Farmers have been warned to make sure they were paying the correct rates to staff with the National Living Wage and National Minimum Wage set to increase from April 1.
Chartered accountants Saffery Champness told employers to be aware of the changes, with HMRC carrying out compliance checks in the sector.
Employers were also advised their contributions under pension auto-enrolment increase to 2 per cent from April 6, and by a further 1 per cent from April 2019.
Employee contributions increase to 3 per cent and 5 per cent, respectively, at those same dates.
Martyn Dobinson, director at Saffery Champness and specialist in the agri-business and landed estates sectors, said HMRC had been carrying out compliance checks in the sector to see minimum wage levels were being met.
He said: “We have no reason to believe the inspection regime will not continue.
“We are therefore urging all employers to be aware of the correct minimum wage levels after the changes come into force and be sure records are correct and up-to-date.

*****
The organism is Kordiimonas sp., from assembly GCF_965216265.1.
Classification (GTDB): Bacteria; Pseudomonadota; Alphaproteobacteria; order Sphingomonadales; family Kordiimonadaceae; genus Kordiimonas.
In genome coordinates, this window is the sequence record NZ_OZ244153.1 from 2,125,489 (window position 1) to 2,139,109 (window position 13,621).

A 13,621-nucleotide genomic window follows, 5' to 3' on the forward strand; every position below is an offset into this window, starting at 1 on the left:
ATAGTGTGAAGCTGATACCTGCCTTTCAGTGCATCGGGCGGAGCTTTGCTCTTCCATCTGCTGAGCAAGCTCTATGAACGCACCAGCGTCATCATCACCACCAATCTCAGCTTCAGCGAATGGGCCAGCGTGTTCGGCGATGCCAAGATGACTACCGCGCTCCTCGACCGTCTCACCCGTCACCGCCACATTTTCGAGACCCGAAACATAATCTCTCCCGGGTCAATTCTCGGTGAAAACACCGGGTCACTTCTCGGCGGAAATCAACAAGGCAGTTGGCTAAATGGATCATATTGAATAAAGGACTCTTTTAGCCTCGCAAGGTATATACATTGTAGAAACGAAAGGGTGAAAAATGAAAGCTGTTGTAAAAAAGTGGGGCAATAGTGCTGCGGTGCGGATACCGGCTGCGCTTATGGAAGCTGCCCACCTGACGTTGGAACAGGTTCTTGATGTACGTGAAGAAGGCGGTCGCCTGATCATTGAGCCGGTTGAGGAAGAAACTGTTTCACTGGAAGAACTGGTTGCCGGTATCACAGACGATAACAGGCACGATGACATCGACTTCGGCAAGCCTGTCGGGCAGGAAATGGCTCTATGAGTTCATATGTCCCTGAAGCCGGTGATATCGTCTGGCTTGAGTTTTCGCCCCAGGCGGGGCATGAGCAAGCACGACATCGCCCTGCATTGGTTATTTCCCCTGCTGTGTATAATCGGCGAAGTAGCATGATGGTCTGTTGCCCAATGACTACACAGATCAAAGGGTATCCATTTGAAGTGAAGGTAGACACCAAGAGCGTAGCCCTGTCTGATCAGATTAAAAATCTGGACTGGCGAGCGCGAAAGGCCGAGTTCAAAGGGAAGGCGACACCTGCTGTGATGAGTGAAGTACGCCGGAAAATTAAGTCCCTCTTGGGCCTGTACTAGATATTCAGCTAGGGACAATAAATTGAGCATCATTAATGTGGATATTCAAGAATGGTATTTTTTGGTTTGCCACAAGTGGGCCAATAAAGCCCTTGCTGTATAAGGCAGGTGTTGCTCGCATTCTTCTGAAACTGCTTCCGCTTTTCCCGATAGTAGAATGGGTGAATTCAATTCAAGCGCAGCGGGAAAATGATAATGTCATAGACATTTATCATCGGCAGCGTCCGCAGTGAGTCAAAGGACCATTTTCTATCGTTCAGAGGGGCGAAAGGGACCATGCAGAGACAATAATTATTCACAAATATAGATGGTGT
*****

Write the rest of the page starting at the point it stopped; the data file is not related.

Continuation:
“In the rural sector, there can be complications, for example with beaters, casual workers and temporary staff, and where there is any doubt, professional advice should be sought.”
Scottish, Welsh and Northern Irish businesses were reminded they needed to pay the agricultural minimum wage or the National Minimum Wage if it was higher.
Jamie Younger, partner in the Edinburgh office of Saffery Champness, said last year the agricultural wage had been increased to £7.50/hour from April 1 to keep pace with the National Living Wage.
Apprenticeship rates were also increased to £4.40/hour for the first year and £7.50/hour thereafter.
He added: “We would anticipate when the next review is announced for Scotland, Wales and Northern Ireland that they will remain in step with the latest ’national’ increases which have been announced.”